I then moved on to finish welding the cross members, with the same check, weld, cool, check approach. When these were done on top and sides, then I unclamped everything and flipped the frame over using an engine hoist and then reclamped, measured, and welded the remaining bottom joints. Here's the bottom rear cross member welds:



I attached the spring hangers:





Overall I'm happy with the result. The difference in diagonal corner measurements is less than 1/16" - it's very square. The bumpers and cross members are also quite level using the sensitive machinists bubble level. A lot better than my old frame.

The only concern area I noticed is that the temporary spacer cross members were tight between the center rails, indicating that the front and rear cross-member welding resulted in some shrinkage of the inside rail surface - causing the center to bow inward. I pulled the spacers out to assess how much inward bow there is. It's about 1/4' total, 1/8" per side. It would likely have been worse without the spacers in place during welding, but a concern none the less. I plan to weld a 2" DOM tube cross-member/antirock torsion bar mounting tube at the front of the rear rail taper, plus a cross member under the engine for engine mounts and oil pan skid plate if I can fit it. There will also be outriggers added for the side rock rails, plus floor supports. All of these elements provide an opportunity to further constrain the center rails to the desired position, so I think it will work out well if I pay attention.
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Old 02-17-2016, 12:57 AM   #59 (permalink)
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Grill

This post brings me up to current status...

Here's a shot of the completed basic frame:


Looking at it, I thought it really needed a grill and radiator.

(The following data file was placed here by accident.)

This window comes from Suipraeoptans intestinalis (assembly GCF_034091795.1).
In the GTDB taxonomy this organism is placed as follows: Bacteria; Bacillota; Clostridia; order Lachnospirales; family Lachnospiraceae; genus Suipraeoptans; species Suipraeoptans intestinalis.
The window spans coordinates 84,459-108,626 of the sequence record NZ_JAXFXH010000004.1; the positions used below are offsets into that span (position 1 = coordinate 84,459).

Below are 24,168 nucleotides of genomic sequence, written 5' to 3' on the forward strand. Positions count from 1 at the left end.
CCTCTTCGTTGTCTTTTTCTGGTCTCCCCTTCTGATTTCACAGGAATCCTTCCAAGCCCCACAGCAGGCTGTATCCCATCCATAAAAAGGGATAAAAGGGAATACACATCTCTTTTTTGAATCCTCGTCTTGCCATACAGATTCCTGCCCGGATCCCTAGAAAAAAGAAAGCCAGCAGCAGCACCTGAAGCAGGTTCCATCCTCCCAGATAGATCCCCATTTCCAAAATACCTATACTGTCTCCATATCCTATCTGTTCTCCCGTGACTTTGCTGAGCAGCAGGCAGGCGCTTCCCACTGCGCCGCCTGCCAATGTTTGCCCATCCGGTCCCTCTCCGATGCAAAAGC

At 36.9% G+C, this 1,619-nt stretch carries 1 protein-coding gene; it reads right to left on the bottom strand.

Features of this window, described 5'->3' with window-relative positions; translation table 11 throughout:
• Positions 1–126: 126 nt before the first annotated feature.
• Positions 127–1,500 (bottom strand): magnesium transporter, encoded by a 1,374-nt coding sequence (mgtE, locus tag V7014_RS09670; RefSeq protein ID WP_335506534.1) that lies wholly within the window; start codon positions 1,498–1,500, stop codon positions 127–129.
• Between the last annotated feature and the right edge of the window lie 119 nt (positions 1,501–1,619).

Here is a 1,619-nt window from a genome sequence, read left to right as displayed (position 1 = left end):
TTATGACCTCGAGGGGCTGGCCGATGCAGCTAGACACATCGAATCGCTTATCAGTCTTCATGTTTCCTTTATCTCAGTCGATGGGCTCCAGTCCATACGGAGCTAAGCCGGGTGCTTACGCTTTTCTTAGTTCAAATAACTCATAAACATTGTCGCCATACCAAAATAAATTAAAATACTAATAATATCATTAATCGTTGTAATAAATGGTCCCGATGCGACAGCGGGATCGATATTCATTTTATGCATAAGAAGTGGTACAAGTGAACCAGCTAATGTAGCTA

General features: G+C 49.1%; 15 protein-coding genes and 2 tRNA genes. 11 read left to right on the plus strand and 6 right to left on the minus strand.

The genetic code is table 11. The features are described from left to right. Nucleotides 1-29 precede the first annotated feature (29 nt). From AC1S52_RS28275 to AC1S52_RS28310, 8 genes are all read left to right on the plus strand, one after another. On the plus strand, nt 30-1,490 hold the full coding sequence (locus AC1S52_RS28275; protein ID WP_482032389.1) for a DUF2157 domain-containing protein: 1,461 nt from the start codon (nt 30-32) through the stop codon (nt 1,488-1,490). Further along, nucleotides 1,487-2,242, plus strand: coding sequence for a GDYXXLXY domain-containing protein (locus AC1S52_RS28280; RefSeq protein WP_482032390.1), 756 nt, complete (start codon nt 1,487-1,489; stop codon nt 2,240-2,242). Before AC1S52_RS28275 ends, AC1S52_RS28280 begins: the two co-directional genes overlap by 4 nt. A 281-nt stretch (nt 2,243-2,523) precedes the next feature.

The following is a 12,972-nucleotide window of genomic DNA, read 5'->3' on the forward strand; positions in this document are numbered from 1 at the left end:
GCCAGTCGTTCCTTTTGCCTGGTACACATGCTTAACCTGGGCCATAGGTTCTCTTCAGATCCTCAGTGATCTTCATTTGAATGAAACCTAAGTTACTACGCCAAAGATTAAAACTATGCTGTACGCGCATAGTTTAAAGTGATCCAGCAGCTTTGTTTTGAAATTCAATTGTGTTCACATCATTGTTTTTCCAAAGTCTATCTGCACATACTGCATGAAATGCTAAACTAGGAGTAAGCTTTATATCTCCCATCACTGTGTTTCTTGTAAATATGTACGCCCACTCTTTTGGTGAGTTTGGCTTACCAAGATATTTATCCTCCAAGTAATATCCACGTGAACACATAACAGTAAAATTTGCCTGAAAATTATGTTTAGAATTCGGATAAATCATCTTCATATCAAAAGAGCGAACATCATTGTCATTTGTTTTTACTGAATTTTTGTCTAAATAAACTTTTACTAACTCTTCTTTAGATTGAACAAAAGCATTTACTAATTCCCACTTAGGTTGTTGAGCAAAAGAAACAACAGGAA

In general, the drive train and body layout I've worked on works from the grill back with the intent of using the wheelbase stretch to allow things to fit reasonably vs the original 81" squeeze. So it's nice to get started on the grill and radiator as a reference point.

I'm using a Ron Davis Radiator, 24 W x 19 T x 3 D, Two Row,Double Pass Off-Road. I plan to position it about 3" back from the grill shell. This is about 1.5" closer than the original radiator position. I don't want to push it all the way forward to the grill shell as I want to keep the original headlight buckets. This spacing also works out nicely with the front cross member. The cross-member sits between the radiator and grill shell with the steering box shaft U-joint positioned so the joint axis is at the center of the cross member pass thru tunnel - which optimizes the joint clearance.

Removed the original shroud:



The original shroud and grill opening was offset. I straightened out the offset of the slot flange using some clamps so it's straight and matches the other slots:




Will now mount the grill to the rails and work out lower radiator mounts on the front cross member.
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Old 02-17-2016, 02:02 AM   #60 (permalink)
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Craftsmanship. That's what I see in these recent updates. The tools, workspace and work plan have a unique character.

I really like the cross member as it reminds me of mine. Seeing how you made the flowing radius is what I should've done instead of miter joints.

Well done and I will be following this build.
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Old 02-17-2016, 03:21 AM   #61 (permalink)
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Beautiful work! I think that may be the nicest home built frame I've ever seen. Very impressive!
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Old 02-17-2016, 07:02 AM   #62 (permalink)
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Thanks for the thoughts on the axle width. What symptoms/anomalies did you experience when the difference was over 3"?
I noticed the most issues in deeper snow. The rear end of the vehicle always wanted to 'shift' to one side or the other, basically so that one rear tire was trying to follow the track of one of the front tires. Then the other rear tire was almost fully exposed to fresh snow and was having to pack down its own path.

This was mainly from 1970s GM vs Ford trucks back in the day. We had both on the ranch. The GM was always annoying that way to me vs the Ford. The Ford was less than 1" difference, the GM was 3" if I remember right.
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Old 02-17-2016, 07:06 AM   #63 (permalink)
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Are you changing the length of the front clip at all?

With the radiator about 3" off the grill shell, and what I remember about flat fender engine compartments, I would think even a 4.3 would be a tight fit?